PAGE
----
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SAFETEA: Safety for All Campaign

Victory for the SAFETEA Bill 2005

In a major safety victory, the Safe, Accountable, Flexible, Efficient Transportation Equity Act: A Legacy for Users (SAFETEA-LU) was signed into law on August 10, 2005.  The final law contains provisions requiring NHTSA to issue a minimum rollover propensity standard, which will help to prevent rollover crashes; an ejection mitigation standard to protect vehicle occupants from being thrown from their vehicles during crashes; and a stronger roof crush standard, which will help prevent deaths and spinal cord injuries caused by roof collapse in rollover crashes.  Additional safety victories include limitations on the use of dangerous 15-passenger vans by schools for transporting children and provisions requiring improvements in passenger protection in side impact crashes.

Click here to read a statement by Joan Claybrook, President of Public Citizen, on the

Senate Committee’s approval of SAFETEA.  Click here to read a statement by Joan Claybrook, President of Public Citizen, on the release of preliminary 2004 traffic fatality data.

For breaking developments on roof crush see our Roof Crush and Rollover Information Center.

Public Citizen hosts press conference to call for passage of safety provisions in SAFETEA bill.   Click here to learn more.

Important Information about SAFETEA

Click here to read SAFETEA Bill 2005: Safety Provision Overview

Click here to read NHTSA Date Shows Safety Costs Little, Saves Thousands

Click here to read NHTSA Timelines Shorter than SAFETEA Schedule for Safety Rulemakings

Improving Roof Strength: A Crucial Part of SAFETEA

Click here to read Public Citizen’s safety briefing on roof crush, How a Strong Federal Roof Crush Standard Can Save Many Lives & Why the Test Must Include Both Sides of the Roof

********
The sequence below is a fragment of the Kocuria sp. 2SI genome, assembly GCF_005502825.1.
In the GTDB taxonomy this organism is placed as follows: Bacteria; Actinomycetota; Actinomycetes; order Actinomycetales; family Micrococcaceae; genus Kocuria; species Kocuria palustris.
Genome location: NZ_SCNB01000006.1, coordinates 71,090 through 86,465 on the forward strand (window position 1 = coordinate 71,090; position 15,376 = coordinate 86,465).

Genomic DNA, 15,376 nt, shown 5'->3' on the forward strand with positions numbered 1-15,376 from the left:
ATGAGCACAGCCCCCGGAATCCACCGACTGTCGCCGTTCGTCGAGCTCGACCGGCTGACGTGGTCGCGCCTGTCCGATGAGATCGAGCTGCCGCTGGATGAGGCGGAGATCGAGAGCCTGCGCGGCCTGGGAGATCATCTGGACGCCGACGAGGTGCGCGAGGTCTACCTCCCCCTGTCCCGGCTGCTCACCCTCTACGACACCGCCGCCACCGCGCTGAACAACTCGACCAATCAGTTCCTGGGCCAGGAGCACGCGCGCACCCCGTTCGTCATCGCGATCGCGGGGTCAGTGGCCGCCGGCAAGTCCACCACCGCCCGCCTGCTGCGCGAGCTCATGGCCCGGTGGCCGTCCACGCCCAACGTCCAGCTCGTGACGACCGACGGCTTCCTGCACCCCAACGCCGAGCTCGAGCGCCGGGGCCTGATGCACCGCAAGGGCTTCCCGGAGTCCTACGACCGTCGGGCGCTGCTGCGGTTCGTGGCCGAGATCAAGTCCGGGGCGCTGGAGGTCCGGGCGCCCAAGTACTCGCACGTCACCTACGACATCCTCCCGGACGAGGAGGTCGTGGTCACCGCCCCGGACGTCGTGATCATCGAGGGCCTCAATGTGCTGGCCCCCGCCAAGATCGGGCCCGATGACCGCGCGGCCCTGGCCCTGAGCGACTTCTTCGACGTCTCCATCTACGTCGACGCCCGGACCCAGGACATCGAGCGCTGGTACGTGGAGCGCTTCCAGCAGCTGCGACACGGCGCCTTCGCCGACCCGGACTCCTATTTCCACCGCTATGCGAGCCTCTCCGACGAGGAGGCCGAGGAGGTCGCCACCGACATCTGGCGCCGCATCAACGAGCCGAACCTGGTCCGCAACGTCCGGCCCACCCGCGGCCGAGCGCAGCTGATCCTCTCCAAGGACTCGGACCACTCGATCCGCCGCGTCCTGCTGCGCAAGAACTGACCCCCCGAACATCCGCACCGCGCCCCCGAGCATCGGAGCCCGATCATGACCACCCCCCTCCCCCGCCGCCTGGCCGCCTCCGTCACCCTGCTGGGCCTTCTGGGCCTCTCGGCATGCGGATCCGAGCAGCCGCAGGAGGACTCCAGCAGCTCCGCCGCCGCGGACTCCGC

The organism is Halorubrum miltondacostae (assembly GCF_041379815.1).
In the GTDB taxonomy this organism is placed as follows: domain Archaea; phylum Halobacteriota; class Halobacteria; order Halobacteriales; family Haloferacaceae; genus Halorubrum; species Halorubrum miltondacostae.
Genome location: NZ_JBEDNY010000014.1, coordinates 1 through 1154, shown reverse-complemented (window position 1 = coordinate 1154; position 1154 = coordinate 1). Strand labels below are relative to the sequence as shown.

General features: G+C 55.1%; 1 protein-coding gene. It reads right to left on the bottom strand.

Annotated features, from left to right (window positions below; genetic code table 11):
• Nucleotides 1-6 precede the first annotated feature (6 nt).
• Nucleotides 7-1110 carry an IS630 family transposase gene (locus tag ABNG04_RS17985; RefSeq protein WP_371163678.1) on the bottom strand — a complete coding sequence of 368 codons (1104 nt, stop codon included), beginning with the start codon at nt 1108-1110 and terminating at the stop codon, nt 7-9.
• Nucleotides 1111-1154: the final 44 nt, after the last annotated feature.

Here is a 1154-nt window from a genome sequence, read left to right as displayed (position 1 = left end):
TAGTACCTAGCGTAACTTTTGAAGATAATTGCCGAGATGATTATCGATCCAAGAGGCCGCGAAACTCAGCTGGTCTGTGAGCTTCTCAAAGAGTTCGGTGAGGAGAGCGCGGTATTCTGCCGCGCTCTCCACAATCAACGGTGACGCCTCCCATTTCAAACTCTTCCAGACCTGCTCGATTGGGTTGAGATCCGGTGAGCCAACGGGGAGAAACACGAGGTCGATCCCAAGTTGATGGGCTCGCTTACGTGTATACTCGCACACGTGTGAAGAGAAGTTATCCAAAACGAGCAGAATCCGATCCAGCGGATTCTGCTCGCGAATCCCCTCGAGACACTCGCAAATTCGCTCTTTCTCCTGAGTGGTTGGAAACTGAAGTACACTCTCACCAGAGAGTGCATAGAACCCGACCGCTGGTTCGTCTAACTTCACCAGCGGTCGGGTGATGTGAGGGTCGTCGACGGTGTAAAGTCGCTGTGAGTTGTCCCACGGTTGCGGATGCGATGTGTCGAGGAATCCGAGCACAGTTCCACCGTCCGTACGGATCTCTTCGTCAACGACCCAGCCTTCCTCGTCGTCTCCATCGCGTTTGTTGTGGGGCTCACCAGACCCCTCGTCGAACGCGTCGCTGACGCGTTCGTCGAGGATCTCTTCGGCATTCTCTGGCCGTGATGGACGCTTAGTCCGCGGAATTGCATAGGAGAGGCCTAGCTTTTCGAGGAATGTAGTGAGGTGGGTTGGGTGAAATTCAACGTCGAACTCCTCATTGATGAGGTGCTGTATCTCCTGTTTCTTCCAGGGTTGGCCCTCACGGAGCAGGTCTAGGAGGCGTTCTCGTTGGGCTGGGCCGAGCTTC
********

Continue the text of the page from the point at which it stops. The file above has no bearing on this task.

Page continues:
On April 19, 2004, three parents of children killed or injured in belted SUV rollover crashes joined Public Citizen to expose the failure of belts in rollovers.

  • Syndi Ecker, of Atascadero, Calif., lost her daughter Amy in SUV rollover crash
  • Dr. Gordon Sudduth, of The Woodlands, Texas., is the father of Kacy who was severely injured in an SUV rollover
  • Miriam Cintron, or West Palm Beach, Fla., lost her daughter Angie in an SUV rollover

On March 23, 2004 seven crash victims joined safety organizations and auto suppliers to demand that Congress enact new auto safety standards.  Two additional advocates unable to attend provided written statements.

  • Lee Wilson Bosarge, of Peachtree City, Ga., lost her daughter Bethany in a 15-passenger van rollover
  • Mark Smith, of Denver, Colo., lost his daughter Malori in a 15-passenger van rollover
  • Jim Portell, of Davenport, Fla., lost his daughter Jamie in an SUV rollover crash
  • Syndi Ecker, of Atascadero, Calif., lost her daughter Amy in SUV rollover crash
  • Dr. Greg Gulbransen, of Oyster Bay, N.Y., lost his son Cameron in an SUV backover accident
  • Abigail Baglioni, of Tappan, N.Y., was needlessly injured in a side impact crash
  • Dave Cook, of Windsor, Ontario, was struck by an 18-wheeler but walked away from his crash, thanks to his side-curtain airbag
  • Dena Parker, of Childress Texas, is married to Patrick who was rendered quadriplegic in a pickup rollover
  • Benetta Buell-Wilson, of San Diego, Calif., was paralyzed in an SUV rollover

The auto safety provisions in SAFETEA would save thousands of lives each year by requiring manufacturers to make long-overdue and feasible changes to their vehicles.

  • Click here to see a chart of the provisions and the lives they will save
  • Click here to read how SAFETEA will save American jobs and money
  • Click here to read about how the SAFETEA safety measures are thirty years overdue
  • Click here to learn about the feasibility of closing the safety “design gap”
  • Click here to see why industry “voluntary standards” are insufficient
  • Click here to download our report “Keeping the Safety in SAFETEA: Life-Saving Vehicle Safety Provisions Are Long-Overdue and Feasible”

Follow the links below to view chronologies on key safety issues:

The auto industry claims SAFETEA isn’t needed and that people should just buckle up.  Unfortunately, seatbelts don’t always protect people in the most dangerous of crashes – vehicle rollovers.

Click here  to download our report “Rolling Over on Safety: The Hidden Failure of Belts in Rollovers”

It is outrageous that Congress is refusing to react to the tragedy of countless unnecessary rollover deaths.  Following the highly publicized and still-tragic Ford Firestone debacle of the late 1990’s, which resulted in the deaths of at least 200 people, Congress acted quickly to pass legislation to enhance tire safety and information collection.  But since the passage of that law, over 150 times that number of people were killed in rollovers alone.

  • Click here to see how many rollover fatalities have occurred in your state since Congress responded to the Ford Firestone Tragedy.